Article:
The measurement of service quality creates similar benefits and difficulties to that of satisfaction. According to accepted theory, satisfaction arises from a positive judgement of service quality received and costs incurred. The rationale for quality measurement is therefore that it focuses on the cause of satisfaction rather than the result, and therefore has greater diagnostic power. Two main models of service quality exist.
The SERVQUAL instrument is a questionnaire designed by Parasuraman, Zeithaml and Berry (1988). Its design is based on two principles:
• Customers’ judgements of service quality are made by comparing perceptions with expectations.
• These judgements are made on five quality dimensions of reliability, assurance, tangibles, empathy and responsiveness.
The questionnaire uses a Likert scale to gain customer ratings of both expected service and perceived service on each of these dimensions. Quality scores are then derived by subtracting expected quality ratings from perceived quality ratings. Scores may also be weighted to reflect the importance that customers place on each item.
This competing model, offered by Cronin and Taylor (1992), disputes the two key principles underpinning SERVQUAL. Cronin and Taylor offer empirical evidence that the inclusion of expectations in the measurement of service quality is at best unnecessary, and at worst that it detracts from the reliability of quality ratings. Furthermore, the five dimensions of quality overlap. They advocate measuring perceptions of quality alone, and also recommend that each industry develops its own understanding of the quality dimensions as perceived by its customers.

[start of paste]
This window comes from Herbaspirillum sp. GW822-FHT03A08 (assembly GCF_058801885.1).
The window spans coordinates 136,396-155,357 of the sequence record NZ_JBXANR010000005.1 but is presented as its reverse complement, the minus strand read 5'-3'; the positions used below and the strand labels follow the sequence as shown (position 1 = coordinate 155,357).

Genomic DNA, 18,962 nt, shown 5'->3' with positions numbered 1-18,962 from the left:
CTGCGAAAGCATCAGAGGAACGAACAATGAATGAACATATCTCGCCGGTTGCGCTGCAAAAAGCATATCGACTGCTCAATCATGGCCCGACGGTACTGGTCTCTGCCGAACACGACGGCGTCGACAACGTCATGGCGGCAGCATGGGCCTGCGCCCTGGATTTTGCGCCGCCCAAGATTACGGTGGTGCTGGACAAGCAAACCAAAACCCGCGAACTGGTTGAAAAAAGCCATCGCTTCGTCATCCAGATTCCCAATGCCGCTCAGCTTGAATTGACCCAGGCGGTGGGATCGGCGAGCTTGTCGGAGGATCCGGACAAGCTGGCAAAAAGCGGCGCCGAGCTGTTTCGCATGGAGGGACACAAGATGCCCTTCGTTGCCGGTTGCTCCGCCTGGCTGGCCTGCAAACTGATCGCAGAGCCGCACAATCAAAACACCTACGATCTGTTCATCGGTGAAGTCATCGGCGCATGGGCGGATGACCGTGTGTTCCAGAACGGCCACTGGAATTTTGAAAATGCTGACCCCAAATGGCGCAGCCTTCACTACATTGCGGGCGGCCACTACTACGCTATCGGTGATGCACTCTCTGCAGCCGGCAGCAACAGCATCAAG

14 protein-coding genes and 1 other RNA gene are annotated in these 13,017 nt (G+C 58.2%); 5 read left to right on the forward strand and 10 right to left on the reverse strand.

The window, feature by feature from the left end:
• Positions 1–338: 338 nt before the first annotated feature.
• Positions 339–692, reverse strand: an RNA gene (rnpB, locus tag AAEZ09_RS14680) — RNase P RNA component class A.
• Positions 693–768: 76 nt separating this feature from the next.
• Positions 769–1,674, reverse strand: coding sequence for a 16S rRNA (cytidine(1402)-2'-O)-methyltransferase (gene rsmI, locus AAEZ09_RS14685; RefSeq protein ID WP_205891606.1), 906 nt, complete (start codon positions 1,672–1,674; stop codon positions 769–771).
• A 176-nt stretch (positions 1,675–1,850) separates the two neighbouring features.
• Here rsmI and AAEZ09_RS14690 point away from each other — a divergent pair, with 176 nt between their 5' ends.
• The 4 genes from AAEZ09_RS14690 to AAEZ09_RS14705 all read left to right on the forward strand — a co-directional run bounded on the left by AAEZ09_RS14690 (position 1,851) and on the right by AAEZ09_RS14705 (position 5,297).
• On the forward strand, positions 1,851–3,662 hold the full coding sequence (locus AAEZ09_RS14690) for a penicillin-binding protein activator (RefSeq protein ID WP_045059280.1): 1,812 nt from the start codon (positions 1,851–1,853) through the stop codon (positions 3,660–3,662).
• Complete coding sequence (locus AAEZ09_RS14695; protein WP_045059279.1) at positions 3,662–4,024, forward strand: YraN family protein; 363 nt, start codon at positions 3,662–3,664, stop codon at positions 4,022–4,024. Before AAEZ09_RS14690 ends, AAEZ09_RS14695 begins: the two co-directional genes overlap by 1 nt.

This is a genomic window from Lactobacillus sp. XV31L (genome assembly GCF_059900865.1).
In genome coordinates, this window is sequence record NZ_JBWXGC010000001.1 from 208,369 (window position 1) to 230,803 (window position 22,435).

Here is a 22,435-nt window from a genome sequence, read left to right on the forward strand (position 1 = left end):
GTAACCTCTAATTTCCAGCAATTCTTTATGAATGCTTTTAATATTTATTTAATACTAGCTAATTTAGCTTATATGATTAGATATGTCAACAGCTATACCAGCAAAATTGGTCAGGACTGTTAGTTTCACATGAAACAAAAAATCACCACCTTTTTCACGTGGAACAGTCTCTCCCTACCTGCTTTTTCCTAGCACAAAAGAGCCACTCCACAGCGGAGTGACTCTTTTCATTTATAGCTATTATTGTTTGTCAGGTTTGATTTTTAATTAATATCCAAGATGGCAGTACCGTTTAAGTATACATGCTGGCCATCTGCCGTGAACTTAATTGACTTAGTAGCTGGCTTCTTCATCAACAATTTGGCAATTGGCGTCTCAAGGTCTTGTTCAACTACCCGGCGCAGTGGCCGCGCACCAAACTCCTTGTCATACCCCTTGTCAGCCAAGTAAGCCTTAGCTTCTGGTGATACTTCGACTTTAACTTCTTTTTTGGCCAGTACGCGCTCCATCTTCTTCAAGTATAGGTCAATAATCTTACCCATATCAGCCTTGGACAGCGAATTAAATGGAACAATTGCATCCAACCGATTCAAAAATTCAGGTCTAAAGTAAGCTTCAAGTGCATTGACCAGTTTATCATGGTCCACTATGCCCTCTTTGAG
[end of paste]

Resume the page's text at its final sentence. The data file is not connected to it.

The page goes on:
Which to use?
Both measurement tools have their strengths and weaknesses, and the debate rumbles on in the academic literature. There is a good argument that the measurement of expectations increases the diagnostic power of service quality measurement, by capturing the standards against which the customer is judging the supplier, as well as the perception of how the supplier performs (Parasuraman et al., 1994). However, the work of several researchers indicates that expectations are often poorly defined in customers’ minds, and are not a reliable benchmark against which to measure quality (e.g. Teas 1993). Hence SERVPERF may provide a more reliable performance measure of service quality.
There is also general agreement that the five dimensions of quality defined by Parasuraman et al. differ from industry to industry (e.g. Teas, 1993; Carman, 1990; Shaw and Reed, 1999). Suppliers should, therefore, use focus groups to explore the dimensions on which their customers form quality expectations before embarking on a monitoring programme. This exercise should be repeated at regular intervals to ensure that the dimensions used remain relevant and comprehensive.